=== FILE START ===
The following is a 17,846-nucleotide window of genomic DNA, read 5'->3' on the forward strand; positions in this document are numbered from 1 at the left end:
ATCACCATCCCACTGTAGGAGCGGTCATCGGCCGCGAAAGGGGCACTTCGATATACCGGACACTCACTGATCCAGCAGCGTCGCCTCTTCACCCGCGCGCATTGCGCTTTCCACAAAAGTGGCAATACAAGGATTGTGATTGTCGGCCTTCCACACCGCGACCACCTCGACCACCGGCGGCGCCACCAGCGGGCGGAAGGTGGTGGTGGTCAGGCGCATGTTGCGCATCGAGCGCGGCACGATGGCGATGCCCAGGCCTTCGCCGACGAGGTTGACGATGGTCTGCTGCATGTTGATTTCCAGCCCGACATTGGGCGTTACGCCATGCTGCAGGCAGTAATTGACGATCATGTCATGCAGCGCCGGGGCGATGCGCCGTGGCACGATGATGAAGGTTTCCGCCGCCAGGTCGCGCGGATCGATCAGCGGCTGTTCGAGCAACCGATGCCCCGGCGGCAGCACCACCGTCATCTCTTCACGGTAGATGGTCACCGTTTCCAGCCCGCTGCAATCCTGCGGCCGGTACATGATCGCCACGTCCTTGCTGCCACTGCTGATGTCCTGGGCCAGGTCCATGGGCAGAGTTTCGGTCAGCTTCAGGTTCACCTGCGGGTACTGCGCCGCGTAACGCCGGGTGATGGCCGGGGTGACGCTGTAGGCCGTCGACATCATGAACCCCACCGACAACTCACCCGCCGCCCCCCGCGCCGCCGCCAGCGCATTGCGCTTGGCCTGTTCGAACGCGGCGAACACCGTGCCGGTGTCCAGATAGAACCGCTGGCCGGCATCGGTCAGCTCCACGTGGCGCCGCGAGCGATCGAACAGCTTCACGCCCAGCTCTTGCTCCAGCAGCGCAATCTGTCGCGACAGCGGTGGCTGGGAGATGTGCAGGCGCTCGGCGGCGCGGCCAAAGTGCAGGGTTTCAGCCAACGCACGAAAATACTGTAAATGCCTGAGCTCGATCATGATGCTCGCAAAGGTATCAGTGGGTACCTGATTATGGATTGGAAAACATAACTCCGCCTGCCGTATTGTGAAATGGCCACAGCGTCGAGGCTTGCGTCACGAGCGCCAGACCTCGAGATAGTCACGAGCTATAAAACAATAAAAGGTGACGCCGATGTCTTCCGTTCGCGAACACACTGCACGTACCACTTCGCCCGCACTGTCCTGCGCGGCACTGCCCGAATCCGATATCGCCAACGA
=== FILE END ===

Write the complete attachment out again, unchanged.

The following is a 17,846-nucleotide window of genomic DNA, read 5'->3' on the forward strand; positions in this document are numbered from 1 at the left end:
ATCACCATCCCACTGTAGGAGCGGTCATCGGCCGCGAAAGGGGCACTTCGATATACCGGACACTCACTGATCCAGCAGCGTCGCCTCTTCACCCGCGCGCATTGCGCTTTCCACAAAAGTGGCAATACAAGGATTGTGATTGTCGGCCTTCCACACCGCGACCACCTCGACCACCGGCGGCGCCACCAGCGGGCGGAAGGTGGTGGTGGTCAGGCGCATGTTGCGCATCGAGCGCGGCACGATGGCGATGCCCAGGCCTTCGCCGACGAGGTTGACGATGGTCTGCTGCATGTTGATTTCCAGCCCGACATTGGGCGTTACGCCATGCTGCAGGCAGTAATTGACGATCATGTCATGCAGCGCCGGGGCGATGCGCCGTGGCACGATGATGAAGGTTTCCGCCGCCAGGTCGCGCGGATCGATCAGCGGCTGTTCGAGCAACCGATGCCCCGGCGGCAGCACCACCGTCATCTCTTCACGGTAGATGGTCACCGTTTCCAGCCCGCTGCAATCCTGCGGCCGGTACATGATCGCCACGTCCTTGCTGCCACTGCTGATGTCCTGGGCCAGGTCCATGGGCAGAGTTTCGGTCAGCTTCAGGTTCACCTGCGGGTACTGCGCCGCGTAACGCCGGGTGATGGCCGGGGTGACGCTGTAGGCCGTCGACATCATGAACCCCACCGACAACTCACCCGCCGCCCCCCGCGCCGCCGCCAGCGCATTGCGCTTGGCCTGTTCGAACGCGGCGAACACCGTGCCGGTGTCCAGATAGAACCGCTGGCCGGCATCGGTCAGCTCCACGTGGCGCCGCGAGCGATCGAACAGCTTCACGCCCAGCTCTTGCTCCAGCAGCGCAATCTGTCGCGACAGCGGTGGCTGGGAGATGTGCAGGCGCTCGGCGGCGCGGCCAAAGTGCAGGGTTTCAGCCAACGCACGAAAATACTGTAAATGCCTGAGCTCGATCATGATGCTCGCAAAGGTATCAGTGGGTACCTGATTATGGATTGGAAAACATAACTCCGCCTGCCGTATTGTGAAATGGCCACAGCGTCGAGGCTTGCGTCACGAGCGCCAGACCTCGAGATAGTCACGAGCTATAAAACAATAAAAGGTGACGCCGATGTCTTCCGTTCGCGAACACACTGCACGTACCACTTCGCCCGCACTGTCCTGCGCGGCACTGCCCGAATCCGATATCGCCAACGA